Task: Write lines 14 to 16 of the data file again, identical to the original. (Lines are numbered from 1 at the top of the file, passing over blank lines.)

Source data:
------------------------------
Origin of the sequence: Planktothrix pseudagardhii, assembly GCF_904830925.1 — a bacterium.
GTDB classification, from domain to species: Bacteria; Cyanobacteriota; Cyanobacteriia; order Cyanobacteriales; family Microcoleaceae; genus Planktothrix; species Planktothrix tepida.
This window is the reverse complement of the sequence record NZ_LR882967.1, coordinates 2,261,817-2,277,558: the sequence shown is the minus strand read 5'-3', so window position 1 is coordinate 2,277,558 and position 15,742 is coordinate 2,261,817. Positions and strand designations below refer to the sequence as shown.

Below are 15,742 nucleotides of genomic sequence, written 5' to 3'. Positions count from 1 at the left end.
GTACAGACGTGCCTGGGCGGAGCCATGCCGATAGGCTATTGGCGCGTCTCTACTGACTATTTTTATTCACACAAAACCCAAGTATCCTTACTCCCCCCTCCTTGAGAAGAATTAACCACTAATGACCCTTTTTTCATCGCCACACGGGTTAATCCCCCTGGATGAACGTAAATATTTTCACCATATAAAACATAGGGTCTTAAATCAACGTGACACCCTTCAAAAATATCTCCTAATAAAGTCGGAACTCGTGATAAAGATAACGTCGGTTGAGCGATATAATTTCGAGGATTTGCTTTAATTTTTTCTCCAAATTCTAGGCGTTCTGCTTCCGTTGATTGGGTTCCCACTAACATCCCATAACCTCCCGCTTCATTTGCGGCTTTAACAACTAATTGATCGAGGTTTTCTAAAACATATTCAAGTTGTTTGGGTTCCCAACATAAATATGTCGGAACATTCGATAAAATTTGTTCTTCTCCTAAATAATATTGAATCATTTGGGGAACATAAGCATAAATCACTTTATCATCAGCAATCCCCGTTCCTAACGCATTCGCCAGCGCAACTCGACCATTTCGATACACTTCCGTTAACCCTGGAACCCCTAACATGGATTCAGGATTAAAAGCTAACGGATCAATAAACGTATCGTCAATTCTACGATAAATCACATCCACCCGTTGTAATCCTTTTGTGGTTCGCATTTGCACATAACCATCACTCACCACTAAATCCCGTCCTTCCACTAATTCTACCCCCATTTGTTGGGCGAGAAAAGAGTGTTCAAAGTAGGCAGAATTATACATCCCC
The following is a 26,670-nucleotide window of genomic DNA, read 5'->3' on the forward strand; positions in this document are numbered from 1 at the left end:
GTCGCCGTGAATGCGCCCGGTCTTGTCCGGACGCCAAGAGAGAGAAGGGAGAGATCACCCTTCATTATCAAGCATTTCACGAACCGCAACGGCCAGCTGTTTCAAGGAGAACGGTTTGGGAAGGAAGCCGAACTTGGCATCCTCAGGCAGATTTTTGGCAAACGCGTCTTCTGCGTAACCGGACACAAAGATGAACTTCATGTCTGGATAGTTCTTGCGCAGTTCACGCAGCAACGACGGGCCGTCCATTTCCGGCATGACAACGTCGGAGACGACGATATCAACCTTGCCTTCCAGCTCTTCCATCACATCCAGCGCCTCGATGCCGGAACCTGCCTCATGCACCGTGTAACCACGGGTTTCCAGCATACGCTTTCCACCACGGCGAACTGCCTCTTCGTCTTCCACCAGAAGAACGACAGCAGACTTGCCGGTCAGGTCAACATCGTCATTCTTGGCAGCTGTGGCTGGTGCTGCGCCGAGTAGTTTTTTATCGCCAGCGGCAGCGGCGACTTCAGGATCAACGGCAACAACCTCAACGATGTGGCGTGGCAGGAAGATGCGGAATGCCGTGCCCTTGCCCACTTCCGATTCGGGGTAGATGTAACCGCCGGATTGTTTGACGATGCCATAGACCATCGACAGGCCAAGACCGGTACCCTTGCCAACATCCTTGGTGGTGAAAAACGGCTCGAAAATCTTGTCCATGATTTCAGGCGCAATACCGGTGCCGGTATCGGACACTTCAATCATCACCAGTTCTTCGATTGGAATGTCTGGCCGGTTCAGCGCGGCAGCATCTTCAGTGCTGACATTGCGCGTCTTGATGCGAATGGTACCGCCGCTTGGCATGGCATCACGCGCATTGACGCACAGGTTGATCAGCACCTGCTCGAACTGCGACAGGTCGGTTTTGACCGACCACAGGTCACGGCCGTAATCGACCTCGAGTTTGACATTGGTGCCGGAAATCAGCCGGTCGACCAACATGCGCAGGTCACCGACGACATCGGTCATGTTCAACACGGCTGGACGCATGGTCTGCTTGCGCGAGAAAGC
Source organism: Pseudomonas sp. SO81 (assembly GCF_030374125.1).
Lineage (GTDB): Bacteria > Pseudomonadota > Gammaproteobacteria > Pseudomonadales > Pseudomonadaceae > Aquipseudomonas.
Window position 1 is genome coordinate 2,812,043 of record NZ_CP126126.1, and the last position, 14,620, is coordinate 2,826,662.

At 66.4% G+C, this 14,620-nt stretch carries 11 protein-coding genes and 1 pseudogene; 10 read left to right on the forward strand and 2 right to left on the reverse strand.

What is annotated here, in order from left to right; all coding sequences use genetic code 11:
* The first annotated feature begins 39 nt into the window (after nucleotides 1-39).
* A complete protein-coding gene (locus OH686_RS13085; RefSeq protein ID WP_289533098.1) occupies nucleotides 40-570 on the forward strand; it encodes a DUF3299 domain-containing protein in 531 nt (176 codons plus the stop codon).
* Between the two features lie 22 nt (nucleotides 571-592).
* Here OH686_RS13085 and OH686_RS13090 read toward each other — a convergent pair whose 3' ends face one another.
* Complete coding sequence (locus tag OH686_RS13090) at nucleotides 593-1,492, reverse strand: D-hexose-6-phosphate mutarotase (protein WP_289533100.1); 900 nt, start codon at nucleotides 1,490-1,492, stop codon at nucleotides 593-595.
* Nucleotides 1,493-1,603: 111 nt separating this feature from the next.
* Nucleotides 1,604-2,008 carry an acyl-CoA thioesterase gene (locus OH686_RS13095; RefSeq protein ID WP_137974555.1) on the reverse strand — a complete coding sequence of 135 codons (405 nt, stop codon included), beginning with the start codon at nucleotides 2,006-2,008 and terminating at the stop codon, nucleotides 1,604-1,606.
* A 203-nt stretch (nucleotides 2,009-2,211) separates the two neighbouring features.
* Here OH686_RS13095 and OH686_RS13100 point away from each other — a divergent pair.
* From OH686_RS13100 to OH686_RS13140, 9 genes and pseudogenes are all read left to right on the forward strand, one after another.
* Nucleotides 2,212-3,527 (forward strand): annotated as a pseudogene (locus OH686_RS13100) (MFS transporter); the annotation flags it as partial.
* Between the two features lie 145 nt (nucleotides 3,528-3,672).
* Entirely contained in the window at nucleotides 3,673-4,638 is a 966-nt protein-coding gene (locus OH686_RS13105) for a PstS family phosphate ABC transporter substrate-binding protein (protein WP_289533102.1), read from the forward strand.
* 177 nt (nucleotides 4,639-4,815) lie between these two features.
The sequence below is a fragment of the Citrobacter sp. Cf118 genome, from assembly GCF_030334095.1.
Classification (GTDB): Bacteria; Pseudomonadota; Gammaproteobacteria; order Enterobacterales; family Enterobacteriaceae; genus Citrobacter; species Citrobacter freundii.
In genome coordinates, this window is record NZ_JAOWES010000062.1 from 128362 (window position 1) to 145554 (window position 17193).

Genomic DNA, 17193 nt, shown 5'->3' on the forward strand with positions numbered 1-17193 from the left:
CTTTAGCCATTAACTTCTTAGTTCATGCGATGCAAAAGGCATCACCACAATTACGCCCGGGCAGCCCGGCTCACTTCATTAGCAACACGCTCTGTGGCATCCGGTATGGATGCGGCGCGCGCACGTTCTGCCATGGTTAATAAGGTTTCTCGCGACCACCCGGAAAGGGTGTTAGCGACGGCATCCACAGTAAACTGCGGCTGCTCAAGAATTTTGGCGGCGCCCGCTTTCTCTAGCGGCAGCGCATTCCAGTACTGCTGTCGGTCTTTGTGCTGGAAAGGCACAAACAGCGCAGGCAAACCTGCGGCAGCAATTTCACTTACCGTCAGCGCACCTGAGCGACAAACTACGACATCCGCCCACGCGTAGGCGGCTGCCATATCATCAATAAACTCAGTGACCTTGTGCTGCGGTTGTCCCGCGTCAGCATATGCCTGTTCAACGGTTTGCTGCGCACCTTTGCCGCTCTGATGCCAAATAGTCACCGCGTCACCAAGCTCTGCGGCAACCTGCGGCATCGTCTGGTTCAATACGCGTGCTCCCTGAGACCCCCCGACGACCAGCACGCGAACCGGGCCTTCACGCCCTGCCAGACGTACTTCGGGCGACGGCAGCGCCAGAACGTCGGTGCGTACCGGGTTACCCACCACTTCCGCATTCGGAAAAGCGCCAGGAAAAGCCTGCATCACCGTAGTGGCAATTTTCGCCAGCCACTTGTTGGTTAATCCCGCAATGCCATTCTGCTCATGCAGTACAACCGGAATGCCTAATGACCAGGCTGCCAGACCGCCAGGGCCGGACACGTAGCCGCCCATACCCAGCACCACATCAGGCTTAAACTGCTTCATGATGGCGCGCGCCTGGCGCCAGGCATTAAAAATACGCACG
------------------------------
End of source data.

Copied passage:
* A complete protein-coding gene (locus OH686_RS13085; RefSeq protein ID WP_289533098.1) occupies nucleotides 40-570 on the forward strand; it encodes a DUF3299 domain-containing protein in 531 nt (176 codons plus the stop codon).
* Between the two features lie 22 nt (nucleotides 571-592).
* Here OH686_RS13085 and OH686_RS13090 read toward each other — a convergent pair whose 3' ends face one another.